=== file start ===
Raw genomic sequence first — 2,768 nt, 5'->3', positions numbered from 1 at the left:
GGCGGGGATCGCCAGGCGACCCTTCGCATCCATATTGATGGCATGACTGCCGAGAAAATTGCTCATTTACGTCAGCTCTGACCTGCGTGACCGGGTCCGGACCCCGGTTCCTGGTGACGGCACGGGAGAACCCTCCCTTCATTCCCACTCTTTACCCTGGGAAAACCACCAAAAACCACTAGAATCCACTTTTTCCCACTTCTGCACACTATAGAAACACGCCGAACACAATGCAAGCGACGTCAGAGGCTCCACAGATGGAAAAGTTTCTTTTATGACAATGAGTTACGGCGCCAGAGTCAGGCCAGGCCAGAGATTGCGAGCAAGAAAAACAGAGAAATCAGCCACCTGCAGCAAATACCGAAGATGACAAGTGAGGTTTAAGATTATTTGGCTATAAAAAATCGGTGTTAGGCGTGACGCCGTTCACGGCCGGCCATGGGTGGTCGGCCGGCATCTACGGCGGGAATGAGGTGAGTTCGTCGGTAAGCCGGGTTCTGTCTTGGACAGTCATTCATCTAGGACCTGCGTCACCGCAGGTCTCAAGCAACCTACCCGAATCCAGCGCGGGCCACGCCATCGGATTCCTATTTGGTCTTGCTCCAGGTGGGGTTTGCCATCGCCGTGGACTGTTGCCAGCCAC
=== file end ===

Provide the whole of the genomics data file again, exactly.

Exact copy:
Raw genomic sequence first — 2,768 nt, 5'->3', positions numbered from 1 at the left:
GGCGGGGATCGCCAGGCGACCCTTCGCATCCATATTGATGGCATGACTGCCGAGAAAATTGCTCATTTACGTCAGCTCTGACCTGCGTGACCGGGTCCGGACCCCGGTTCCTGGTGACGGCACGGGAGAACCCTCCCTTCATTCCCACTCTTTACCCTGGGAAAACCACCAAAAACCACTAGAATCCACTTTTTCCCACTTCTGCACACTATAGAAACACGCCGAACACAATGCAAGCGACGTCAGAGGCTCCACAGATGGAAAAGTTTCTTTTATGACAATGAGTTACGGCGCCAGAGTCAGGCCAGGCCAGAGATTGCGAGCAAGAAAAACAGAGAAATCAGCCACCTGCAGCAAATACCGAAGATGACAAGTGAGGTTTAAGATTATTTGGCTATAAAAAATCGGTGTTAGGCGTGACGCCGTTCACGGCCGGCCATGGGTGGTCGGCCGGCATCTACGGCGGGAATGAGGTGAGTTCGTCGGTAAGCCGGGTTCTGTCTTGGACAGTCATTCATCTAGGACCTGCGTCACCGCAGGTCTCAAGCAACCTACCCGAATCCAGCGCGGGCCACGCCATCGGATTCCTATTTGGTCTTGCTCCAGGTGGGGTTTGCCATCGCCGTGGACTGTTGCCAGCCAC